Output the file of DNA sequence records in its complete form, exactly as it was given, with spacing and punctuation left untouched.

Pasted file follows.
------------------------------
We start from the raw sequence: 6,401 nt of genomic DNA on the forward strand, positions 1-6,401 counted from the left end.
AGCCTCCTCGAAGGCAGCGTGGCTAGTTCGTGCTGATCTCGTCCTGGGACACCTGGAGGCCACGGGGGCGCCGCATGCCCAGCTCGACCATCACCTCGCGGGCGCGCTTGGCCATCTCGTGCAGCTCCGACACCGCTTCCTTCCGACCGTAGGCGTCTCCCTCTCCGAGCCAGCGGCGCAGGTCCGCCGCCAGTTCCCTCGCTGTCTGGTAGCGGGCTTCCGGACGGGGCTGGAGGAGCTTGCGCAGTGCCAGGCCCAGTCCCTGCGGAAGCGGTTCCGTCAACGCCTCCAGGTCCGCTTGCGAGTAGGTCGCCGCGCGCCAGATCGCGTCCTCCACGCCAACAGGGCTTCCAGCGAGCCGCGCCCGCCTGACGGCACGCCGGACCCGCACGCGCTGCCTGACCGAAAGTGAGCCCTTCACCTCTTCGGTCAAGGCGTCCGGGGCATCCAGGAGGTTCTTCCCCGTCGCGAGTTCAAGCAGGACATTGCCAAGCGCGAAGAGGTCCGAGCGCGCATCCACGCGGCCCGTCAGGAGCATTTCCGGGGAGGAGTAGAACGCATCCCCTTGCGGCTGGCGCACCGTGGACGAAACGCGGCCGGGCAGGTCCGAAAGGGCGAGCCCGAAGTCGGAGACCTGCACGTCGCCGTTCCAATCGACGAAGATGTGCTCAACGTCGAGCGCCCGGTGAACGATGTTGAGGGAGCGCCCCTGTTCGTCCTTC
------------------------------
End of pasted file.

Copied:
We start from the raw sequence: 6,401 nt of genomic DNA on the forward strand, positions 1-6,401 counted from the left end.
AGCCTCCTCGAAGGCAGCGTGGCTAGTTCGTGCTGATCTCGTCCTGGGACACCTGGAGGCCACGGGGGCGCCGCATGCCCAGCTCGACCATCACCTCGCGGGCGCGCTTGGCCATCTCGTGCAGCTCCGACACCGCTTCCTTCCGACCGTAGGCGTCTCCCTCTCCGAGCCAGCGGCGCAGGTCCGCCGCCAGTTCCCTCGCTGTCTGGTAGCGGGCTTCCGGACGGGGCTGGAGGAGCTTGCGCAGTGCCAGGCCCAGTCCCTGCGGAAGCGGTTCCGTCAACGCCTCCAGGTCCGCTTGCGAGTAGGTCGCCGCGCGCCAGATCGCGTCCTCCACGCCAACAGGGCTTCCAGCGAGCCGCGCCCGCCTGACGGCACGCCGGACCCGCACGCGCTGCCTGACCGAAAGTGAGCCCTTCACCTCTTCGGTCAAGGCGTCCGGGGCATCCAGGAGGTTCTTCCCCGTCGCGAGTTCAAGCAGGACATTGCCAAGCGCGAAGAGGTCCGAGCGCGCATCCACGCGGCCCGTCAGGAGCATTTCCGGGGAGGAGTAGAACGCATCCCCTTGCGGCTGGCGCACCGTGGACGAAACGCGGCCGGGCAGGTCCGAAAGGGCGAGCCCGAAGTCGGAGACCTGCACGTCGCCGTTCCAATCGACGAAGATGTGCTCAACGTCGAGCGCCCGGTGAACGATGTTGAGGGAGCGCCCCTGTTCGTCCTTC